Toward Systematic Screening for Persistent Hepatitis e Virus Infections in Transplant Patients

Michael J. Ankcorn*, Samreen Ijaz, John Poh, Ahmed M. Elsharkawy, Erasmus Smit, Robert Cramb, Swathi Ravi, Kate Martin, Richard Tedder, James Neuberger

*Corresponding author for this work

Research output: Contribution to journalArticlepeer-review

11 Citations (Scopus)

Abstract

Background Persistent hepatitis E virus genotype 3 (HEV G3) infections affect solid organ transplant (SOT) recipients and hematopoietic stem cell transplant (HSCT) recipients, but the burden in these cohorts in the United Kingdom is unknown. We established an audit to determine the point prevalence of HEV viremia in SOT and HSCT patients in the United Kingdom and compare different testing approaches to inform screening strategies. Methods Between January 5, 2016, and September 21, 2016, 3044 patients undergoing therapeutic drug monitoring at a single transplant center were screened for HEV ribonucleic acid (RNA) in minipools. A total of 2822 patients who could be characterized included 2419 SOT patients, 144 HSCT patients and 259 patients with no available transplant history. HEV RNA-positive samples were characterized by serology and genomic phylogeny. HEV antigen (HEV-Ag) testing was performed on RNA-positive samples, 420 RNA-negative samples and 176 RNA-negative blood donor samples. Results Nineteen of 2822 patients were viremic with G3 HEV giving a prevalence of 0.67%. The median alanine aminotransferase was significantly higher in the HEV viremic patients (P < 0.0001); however, 2 viremic patients had an alanine aminotransferase value within the normal range at the time of screening. The HEV-Ag assay identified 18/19 viremic patients and all those patients with proven viremia longer than 4 weeks. Conclusions Transplant recipients in the United Kingdom are at a low but significant risk of HEV infection. HEV-Ag detection could be an alternative to RNA detection where the goal is to identify established persistent HEV infection, particularly where expertise, facilities, or cost prohibit RNA testing.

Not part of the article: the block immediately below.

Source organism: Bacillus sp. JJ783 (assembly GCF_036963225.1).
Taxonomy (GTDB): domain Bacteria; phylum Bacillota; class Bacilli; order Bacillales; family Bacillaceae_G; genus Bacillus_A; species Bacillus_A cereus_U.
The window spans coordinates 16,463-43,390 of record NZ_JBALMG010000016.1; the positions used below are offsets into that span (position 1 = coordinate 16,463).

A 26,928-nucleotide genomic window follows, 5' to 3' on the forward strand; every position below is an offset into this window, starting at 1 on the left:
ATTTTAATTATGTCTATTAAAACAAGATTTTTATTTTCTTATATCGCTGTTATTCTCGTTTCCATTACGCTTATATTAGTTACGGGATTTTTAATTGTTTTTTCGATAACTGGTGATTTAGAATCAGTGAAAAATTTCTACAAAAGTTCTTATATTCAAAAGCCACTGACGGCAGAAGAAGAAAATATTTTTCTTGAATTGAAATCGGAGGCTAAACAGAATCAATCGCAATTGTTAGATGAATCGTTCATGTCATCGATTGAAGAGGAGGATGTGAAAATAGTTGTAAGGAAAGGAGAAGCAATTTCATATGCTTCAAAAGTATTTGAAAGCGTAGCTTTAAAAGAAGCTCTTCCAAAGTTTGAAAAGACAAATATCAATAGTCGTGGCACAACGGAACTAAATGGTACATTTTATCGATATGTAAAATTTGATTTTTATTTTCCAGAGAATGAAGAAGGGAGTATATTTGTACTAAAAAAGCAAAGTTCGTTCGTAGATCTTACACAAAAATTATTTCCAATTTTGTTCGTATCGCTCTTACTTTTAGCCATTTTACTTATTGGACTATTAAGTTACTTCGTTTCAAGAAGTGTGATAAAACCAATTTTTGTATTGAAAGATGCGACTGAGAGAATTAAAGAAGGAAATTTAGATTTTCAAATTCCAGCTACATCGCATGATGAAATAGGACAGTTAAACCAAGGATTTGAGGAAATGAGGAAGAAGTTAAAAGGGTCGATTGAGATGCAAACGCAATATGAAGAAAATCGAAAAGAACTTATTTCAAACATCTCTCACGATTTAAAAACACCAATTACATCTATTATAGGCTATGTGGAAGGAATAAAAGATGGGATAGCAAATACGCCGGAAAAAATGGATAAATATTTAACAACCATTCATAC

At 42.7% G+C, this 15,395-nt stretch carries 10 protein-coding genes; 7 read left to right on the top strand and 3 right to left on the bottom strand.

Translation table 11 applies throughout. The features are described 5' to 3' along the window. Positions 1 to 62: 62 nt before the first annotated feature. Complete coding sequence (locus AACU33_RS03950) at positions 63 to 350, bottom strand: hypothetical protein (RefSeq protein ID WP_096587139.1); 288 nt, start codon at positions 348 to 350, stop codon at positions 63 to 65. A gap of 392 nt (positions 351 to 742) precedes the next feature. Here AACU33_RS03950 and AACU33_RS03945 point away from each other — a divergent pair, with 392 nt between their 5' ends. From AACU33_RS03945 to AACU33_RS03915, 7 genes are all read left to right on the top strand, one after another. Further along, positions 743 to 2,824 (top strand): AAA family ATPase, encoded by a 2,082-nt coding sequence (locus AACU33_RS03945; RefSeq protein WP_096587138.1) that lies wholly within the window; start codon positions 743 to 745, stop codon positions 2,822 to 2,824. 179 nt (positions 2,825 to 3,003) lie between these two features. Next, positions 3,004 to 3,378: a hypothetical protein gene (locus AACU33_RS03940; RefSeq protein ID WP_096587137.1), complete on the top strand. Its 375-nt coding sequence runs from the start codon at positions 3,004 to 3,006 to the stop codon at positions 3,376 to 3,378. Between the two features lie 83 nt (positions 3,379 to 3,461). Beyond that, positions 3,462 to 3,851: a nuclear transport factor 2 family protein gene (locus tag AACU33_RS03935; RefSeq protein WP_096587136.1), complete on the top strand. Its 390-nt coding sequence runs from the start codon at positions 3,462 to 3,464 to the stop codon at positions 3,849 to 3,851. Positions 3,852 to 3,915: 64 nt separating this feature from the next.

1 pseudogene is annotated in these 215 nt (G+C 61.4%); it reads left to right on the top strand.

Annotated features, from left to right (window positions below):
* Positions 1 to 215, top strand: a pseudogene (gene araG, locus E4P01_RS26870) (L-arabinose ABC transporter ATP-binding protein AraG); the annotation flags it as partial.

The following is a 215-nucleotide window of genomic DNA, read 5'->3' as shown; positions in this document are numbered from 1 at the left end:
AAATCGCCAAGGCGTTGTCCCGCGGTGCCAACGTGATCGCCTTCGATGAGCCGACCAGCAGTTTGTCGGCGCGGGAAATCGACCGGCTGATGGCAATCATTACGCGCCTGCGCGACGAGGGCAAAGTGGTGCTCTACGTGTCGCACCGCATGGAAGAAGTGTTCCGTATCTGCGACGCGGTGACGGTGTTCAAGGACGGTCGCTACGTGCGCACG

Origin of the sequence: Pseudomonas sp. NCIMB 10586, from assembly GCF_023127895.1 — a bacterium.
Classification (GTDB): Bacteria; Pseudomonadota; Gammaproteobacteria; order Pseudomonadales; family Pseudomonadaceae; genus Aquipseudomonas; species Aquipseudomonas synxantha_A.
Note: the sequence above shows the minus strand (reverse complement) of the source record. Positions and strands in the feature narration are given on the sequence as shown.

Original languageEnglish
Pages (from-to)1139-1147
Number of pages9
JournalTransplantation
Volume102
Issue number7
DOIs
Publication statusPublished - 1 Jul 2018

Bibliographical note

Funding Information:
8 Department of Statistics and Clinical Studies, NHS Blood and Transplant, United Kingdom. 9 University College London, Gower Street, London, United Kingdom. The study was funded by NHSBT and PHE. Funders were involved in the study design and statistical support, but had no direct involvement in data collection, interpretation of the data or the writing of the report. The corresponding author had full access to the data and final responsibility for the decision to submit for publication.

Publisher Copyright:
© 2018 Wolters Kluwer Health, Inc. All rights reserved.

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